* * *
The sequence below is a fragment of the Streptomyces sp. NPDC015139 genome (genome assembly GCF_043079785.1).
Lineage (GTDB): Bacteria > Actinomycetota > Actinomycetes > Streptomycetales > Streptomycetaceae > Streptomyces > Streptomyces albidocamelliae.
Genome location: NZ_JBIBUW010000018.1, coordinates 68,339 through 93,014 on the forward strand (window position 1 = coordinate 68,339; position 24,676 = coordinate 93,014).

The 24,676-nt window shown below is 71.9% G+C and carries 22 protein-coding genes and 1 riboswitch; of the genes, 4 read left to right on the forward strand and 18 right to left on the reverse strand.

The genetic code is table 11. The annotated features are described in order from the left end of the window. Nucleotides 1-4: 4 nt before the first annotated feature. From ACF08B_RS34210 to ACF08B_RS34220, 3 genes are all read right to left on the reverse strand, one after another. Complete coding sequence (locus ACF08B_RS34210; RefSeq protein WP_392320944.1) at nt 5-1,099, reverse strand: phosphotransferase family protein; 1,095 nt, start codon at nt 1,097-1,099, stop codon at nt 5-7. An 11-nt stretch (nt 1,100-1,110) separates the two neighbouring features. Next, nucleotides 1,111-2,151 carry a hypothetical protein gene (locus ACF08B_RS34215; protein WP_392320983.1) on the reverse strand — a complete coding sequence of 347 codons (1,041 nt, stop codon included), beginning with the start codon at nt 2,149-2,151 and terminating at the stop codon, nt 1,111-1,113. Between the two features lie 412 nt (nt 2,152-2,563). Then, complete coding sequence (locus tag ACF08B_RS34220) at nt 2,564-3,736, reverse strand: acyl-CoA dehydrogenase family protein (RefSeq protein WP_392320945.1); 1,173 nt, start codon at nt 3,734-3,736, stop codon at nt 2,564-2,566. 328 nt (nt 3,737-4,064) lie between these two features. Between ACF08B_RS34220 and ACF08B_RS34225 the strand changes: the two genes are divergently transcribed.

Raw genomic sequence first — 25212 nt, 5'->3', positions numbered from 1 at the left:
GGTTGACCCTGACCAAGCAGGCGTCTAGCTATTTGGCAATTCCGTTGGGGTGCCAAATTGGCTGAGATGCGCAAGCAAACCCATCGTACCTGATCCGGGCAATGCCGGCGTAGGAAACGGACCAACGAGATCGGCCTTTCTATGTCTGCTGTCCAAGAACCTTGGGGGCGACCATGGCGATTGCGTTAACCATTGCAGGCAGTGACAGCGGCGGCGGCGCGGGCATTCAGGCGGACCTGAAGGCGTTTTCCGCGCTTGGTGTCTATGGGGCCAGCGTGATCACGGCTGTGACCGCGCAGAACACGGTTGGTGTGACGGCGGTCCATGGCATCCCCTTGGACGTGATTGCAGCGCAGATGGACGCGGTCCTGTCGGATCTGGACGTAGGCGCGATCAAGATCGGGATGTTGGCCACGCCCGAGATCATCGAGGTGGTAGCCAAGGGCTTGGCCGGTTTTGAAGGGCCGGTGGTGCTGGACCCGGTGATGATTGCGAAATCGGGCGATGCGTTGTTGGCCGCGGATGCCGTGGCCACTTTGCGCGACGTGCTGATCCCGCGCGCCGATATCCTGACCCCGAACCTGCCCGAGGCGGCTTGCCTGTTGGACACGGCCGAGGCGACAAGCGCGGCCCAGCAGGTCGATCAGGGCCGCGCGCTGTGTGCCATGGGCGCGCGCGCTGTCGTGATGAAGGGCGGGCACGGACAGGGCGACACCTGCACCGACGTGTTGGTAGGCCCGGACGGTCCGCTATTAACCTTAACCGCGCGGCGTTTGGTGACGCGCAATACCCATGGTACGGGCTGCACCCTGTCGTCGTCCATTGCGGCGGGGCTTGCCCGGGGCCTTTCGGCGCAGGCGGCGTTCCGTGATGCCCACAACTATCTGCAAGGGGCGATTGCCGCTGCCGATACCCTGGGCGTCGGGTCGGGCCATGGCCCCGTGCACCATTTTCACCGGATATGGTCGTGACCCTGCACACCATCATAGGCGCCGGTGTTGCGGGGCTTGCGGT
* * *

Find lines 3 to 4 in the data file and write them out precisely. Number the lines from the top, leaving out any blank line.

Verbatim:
Genome location: NZ_JBIBUW010000018.1, coordinates 68,339 through 93,014 on the forward strand (window position 1 = coordinate 68,339; position 24,676 = coordinate 93,014).

The 24,676-nt window shown below is 71.9% G+C and carries 22 protein-coding genes and 1 riboswitch; of the genes, 4 read left to right on the forward strand and 18 right to left on the reverse strand.